Cavehill Residence

Seattle, Washington

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The Cavehill Residence is a substantial alteration of an existing single-story house on the west slope of Seattle’s Queen Anne Hill. A neighboring house blocked potential dramatic views to Puget Sound and the distant range of Olympic Mountains. Because the street facade of the original house was much closer to the property line than presently allowed, projected new construction at an upper level, intended to access the desirable vista, had to conform to the current setback standard of fifteen feet.


The existing structure was in a badly deteriorated condition, which needed to be stabilized and strengthened to carry new living space above. A severely restricted budget required that the owners and their friends provide much of the construction labor over a period of several years. A general contractor was retained to perform essential skilled tasks such as structural foundation and framing work. He was also responsible for all electrical and plumbing interventions and the installation of gypsum wallboard finishes. Further, he provided guidance to the owners as needed for any efforts requiring a modest knowledge or level of skill.


Living, dining and kitchen spaces were placed on a new open loft at the upper level, beneath a distinctive “butterfly” roof, with uninterrupted views to the west, south and north. The resulting roofscape view of the Sound and Olympics was reminiscent of the owner’s childhood bunk bed view to the shipbuilding harbor of Belfast, Ireland. Private spaces were set on the ground level with the master bedroom positioned at the back for seclusion and garden access. An office/guestroom, was placed at the front and an integrated master/guest bath suite located in the middle. A simple steel stair with wooden treads was developed as a clear, elegant and sculptural transition element from a lower entry gallery to the upper loft. The house is sheathed with a cost-effective, owner-installed cementitious rainscreen siding system on metal tracks. Meticulous detailing of the system belies its basic warehouse-grade quality.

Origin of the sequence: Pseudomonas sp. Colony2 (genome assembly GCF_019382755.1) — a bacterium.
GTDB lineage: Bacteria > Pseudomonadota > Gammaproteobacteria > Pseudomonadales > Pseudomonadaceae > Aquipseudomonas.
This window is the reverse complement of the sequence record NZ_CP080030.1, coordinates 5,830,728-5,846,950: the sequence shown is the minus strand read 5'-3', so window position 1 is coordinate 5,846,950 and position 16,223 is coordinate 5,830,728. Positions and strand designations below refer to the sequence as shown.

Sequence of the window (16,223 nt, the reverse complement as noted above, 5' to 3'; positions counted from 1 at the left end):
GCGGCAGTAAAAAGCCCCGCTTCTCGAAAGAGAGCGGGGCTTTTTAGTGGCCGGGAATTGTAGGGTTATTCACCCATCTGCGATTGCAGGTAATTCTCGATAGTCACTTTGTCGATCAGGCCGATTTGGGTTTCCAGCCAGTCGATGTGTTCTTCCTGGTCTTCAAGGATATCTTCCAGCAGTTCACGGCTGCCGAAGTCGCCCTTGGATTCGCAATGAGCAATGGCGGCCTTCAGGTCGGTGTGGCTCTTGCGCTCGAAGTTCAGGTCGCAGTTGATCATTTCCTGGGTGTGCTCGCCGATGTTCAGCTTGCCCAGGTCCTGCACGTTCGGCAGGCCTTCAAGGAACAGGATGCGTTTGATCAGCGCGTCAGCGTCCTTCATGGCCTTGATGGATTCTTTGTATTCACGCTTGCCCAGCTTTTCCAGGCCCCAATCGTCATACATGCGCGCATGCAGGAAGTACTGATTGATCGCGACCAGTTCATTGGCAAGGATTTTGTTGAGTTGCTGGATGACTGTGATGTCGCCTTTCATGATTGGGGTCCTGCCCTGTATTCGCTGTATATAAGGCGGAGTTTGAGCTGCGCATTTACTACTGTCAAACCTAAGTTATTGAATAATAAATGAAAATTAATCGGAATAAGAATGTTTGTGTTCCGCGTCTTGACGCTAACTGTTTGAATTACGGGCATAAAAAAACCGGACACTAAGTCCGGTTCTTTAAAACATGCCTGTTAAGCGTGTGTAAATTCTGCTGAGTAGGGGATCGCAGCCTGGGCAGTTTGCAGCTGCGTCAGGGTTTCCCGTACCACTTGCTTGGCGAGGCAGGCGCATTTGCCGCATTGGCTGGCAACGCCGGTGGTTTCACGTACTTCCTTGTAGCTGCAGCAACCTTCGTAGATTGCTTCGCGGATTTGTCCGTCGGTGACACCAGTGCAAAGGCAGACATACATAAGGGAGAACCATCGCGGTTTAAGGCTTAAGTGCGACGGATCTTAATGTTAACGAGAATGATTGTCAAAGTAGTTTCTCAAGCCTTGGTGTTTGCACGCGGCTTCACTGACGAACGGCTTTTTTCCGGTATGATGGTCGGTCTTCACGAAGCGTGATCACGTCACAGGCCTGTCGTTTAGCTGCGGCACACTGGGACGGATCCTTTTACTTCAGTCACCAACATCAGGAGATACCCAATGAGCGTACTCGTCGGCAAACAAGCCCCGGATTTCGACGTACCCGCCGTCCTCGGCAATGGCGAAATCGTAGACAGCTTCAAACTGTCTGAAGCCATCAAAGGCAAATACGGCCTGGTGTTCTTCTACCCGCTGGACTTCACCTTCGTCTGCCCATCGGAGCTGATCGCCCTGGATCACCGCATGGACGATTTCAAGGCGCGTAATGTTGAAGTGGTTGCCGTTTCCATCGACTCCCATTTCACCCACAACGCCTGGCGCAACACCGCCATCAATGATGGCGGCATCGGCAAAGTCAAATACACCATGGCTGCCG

Awards & Publications

  • “Affordable Architecture: Great Houses on a Budget ” by Stephen Crafti (Australia), 2010
  • “Shoestring Modern” by Susanna Sirefman, 2008
  • “Emerald Isle, Emerald City” Seattle Metropolitan, April 2006
  • “25 Houses Under 1500 Square Feet” by James Trulove, 2004